BioWare splashes back at the haters with a beast of an adventure
As the dust settled in the wake of the outrage caused by Mass Effect 3’s ‘controversial’ ending, Bioware dropped the first piece of DLC for their genre-defining game. Mass Effect 3: Leviathan confusingly rewinds continuity by taking place ‘during’ the main campaign. This causes an immediate head-scratch moment as you try to figure out how to actually start the mission- especially if you are among the numerous gamers experiencing the well documented post-completion glitch. To cut a long story short, the mission is activated by checking your private terminal for a new message from Admiral Hackett.
Rocky start aside, Leviathan is a strong piece of story-telling that’s clearly designed to cater for those who just can’t get enough of Shepard’s heroic mission. Shepard receives the tantalising news that there is a being named ‘Leviathan’ hidden somewhere in the galaxy who has the power to destroy Reapers. With galactic doom hovering over him like a hungry uncle at a buffet, Shepherd has no choice but to hunt down this enigmatic ‘Leviathan’, and convince it to join the fight.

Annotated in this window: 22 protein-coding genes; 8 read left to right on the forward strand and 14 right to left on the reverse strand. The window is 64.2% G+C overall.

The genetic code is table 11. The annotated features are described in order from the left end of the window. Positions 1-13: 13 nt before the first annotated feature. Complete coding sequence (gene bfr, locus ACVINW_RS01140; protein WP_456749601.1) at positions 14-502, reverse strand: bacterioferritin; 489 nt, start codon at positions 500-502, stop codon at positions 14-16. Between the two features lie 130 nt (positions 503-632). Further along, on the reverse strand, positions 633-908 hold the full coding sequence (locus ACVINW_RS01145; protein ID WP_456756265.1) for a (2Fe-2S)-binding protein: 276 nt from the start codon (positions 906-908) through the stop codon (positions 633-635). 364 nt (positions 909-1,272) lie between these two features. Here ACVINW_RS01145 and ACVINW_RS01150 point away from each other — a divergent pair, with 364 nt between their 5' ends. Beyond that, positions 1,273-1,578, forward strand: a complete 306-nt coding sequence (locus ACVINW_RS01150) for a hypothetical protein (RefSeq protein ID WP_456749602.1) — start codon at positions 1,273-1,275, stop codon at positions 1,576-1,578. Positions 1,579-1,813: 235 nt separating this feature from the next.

Although Leviathan is comprised of ten ‘missions’, it’s almost certainly best played as one long sequence. It opens with a bit of classic detective work; snooping around a crime scene for the obviously-placed clues to solve a thoughtful little puzzle on a galactic map. It’s not groundbreaking, but it certainly does the job of setting up the story to follow well. The ensuing acts see Shepherd visit some great new locations including a beautifully-realised asteroid field, and even a murky ocean floor. The verity of settings is something we’ve come to expect from Mass Effect, and in Leviathan we’re certainly not disappointed.
Gameplay is unchanged from the main campaign; all of your squad-mates and skills are available according to the progress you made in the game itself. It’s a good job too, as you’ll be faced with some hard battles against a cast of familiar foes. And each of these battles feels well thought-out; there are numerous set pieces that give this DLC the same production value as the main game itself. Combine this with the typically impressive visuals and top-notch voice acting, and you’ll quickly forgive the earlier confusion.
The bottom line is that this is a solid piece of DLC. If you are a Mass Effect fan who is interested in seeing every glimpse into the story, its characters, and their origins, this is definitely for you. If you’re just looking for something to kill some time and you liked Mass Effect 3, it is still a great option, delivering about an hour and a half of fun, along with a satisfyingly regular stream of unlocked achievements and trophies.